Swedish and Dutch women emphasised a role for modern technology in the provision of information, suggesting video chat for risk feedback and counselling, and a telephone application and/or website for up-to-date information on breast cancer, screening, and prevention. This is in accordance with current practice aiming to maximise the quality and efficiency of care by utilising technology in healthcare delivery [22, 23]. However, specific attention will need to be paid to underserved women (e.g. low literacy), since they are less likely to use and communicate through health information technologies [24].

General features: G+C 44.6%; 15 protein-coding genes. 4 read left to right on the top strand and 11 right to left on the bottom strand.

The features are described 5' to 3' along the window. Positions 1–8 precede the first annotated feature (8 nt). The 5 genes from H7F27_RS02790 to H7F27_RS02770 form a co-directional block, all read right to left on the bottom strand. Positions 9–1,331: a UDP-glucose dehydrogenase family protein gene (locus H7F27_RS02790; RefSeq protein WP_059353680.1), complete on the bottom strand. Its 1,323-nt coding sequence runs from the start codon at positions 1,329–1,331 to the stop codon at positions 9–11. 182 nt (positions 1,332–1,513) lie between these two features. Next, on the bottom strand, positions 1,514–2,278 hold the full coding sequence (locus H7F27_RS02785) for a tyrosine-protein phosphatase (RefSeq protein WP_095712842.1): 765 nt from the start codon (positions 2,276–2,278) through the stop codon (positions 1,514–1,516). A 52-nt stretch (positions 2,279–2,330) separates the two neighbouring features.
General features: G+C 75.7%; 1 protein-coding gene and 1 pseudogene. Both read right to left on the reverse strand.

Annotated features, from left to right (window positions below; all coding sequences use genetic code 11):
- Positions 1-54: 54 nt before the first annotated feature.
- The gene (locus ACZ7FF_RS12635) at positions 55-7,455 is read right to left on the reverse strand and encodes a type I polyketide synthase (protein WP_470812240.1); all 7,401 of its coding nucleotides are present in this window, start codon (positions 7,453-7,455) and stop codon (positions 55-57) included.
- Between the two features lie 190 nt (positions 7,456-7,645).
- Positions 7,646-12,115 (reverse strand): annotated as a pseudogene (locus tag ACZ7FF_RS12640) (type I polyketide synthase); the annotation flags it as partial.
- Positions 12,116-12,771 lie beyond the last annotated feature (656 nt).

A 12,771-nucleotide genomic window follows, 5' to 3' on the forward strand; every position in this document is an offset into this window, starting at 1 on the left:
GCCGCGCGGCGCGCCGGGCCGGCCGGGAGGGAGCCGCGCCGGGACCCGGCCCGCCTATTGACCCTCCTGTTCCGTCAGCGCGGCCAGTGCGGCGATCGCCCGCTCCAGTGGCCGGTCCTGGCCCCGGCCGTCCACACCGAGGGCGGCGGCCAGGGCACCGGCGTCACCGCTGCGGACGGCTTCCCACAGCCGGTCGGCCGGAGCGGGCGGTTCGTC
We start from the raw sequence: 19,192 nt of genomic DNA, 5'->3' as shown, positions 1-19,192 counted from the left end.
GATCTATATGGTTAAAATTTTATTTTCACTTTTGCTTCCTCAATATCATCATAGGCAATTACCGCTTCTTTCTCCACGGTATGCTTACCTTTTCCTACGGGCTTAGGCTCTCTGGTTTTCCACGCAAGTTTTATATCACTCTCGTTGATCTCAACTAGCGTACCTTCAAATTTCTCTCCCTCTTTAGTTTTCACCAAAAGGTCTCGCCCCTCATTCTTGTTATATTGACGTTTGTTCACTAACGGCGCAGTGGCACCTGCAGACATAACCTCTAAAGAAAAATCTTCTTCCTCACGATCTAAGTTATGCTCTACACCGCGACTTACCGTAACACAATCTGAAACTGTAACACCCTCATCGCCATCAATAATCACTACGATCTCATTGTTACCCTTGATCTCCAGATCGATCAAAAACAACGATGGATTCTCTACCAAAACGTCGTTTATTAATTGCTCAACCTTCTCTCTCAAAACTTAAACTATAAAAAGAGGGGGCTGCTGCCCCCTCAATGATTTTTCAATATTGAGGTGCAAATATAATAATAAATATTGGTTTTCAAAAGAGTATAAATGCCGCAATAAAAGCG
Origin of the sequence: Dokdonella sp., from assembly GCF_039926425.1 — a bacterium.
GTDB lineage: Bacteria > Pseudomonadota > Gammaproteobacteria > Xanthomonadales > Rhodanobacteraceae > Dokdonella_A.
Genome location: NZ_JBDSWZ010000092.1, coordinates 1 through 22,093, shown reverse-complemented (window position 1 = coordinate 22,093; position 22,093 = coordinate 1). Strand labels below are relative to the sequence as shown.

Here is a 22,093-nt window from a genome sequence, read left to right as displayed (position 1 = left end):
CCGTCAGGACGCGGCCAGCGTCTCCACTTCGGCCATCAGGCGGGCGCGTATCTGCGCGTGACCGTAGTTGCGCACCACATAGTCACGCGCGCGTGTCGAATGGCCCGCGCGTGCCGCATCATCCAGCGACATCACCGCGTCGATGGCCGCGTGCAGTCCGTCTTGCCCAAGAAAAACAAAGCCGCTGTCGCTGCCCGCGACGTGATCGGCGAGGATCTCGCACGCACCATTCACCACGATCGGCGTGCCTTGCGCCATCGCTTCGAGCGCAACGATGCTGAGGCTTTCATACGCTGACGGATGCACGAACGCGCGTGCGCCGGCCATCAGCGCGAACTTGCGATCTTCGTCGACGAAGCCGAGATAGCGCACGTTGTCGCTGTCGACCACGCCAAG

A notable difference in the preferred level of information provision was seen between Dutch and British women. Dutch women wanted comprehensive knowledge of, for example, the measurement properties of the risk prediction model, and the effectiveness of risk-reducing medication and lifestyle changes. These information needs were, however, based on a hypothetical concept of risk-based screening and prevention. British women, who received actual risk feedback and corresponding screening and prevention advice, were satisfied with the relatively basic level of information they were provided with. This may reflect the lower education level of the UK participants. However, the Swedish women who, like the Dutch women, explored their information needs in a hypothetical context, adhered more closely to British women’s information needs. The Swedish women were, on average, highly educated, however, in Swedish society it is relatively uncommon to talk about health risks. This unfamiliarity with the topic may have hindered Swedish participants to brainstorm freely and generate information needs. In general, research shows that the general population struggles to understand information about risk [21]. Information provision will need to aid a woman’s ability to make an informed decision, generally defined as: “A decision where a reasonable choice is made by a reasonable individual using relevant information about the advantages and disadvantages of all the possible courses of action, in accord with the individual’s beliefs” [25]. An exhaustive amount of complicated information on risk and the scientific background of screening and preventative options may hinder this process. The current information leaflet that British, Dutch, and Swedish women receive with their screening invitation is already rather extensive with detailed information about breast cancer, the screening procedure, and the potential benefits (early detection) and risks of screening (false-positives, overdiagnosis). Nevertheless, the information needs identified by the present study can be used to develop country-specific communication tools to potentially inform women in the future about the new programme and their breast cancer risk with subsequent screening and prevention recommendations. The development of a decision aid may assist women in making an informed decision about participation.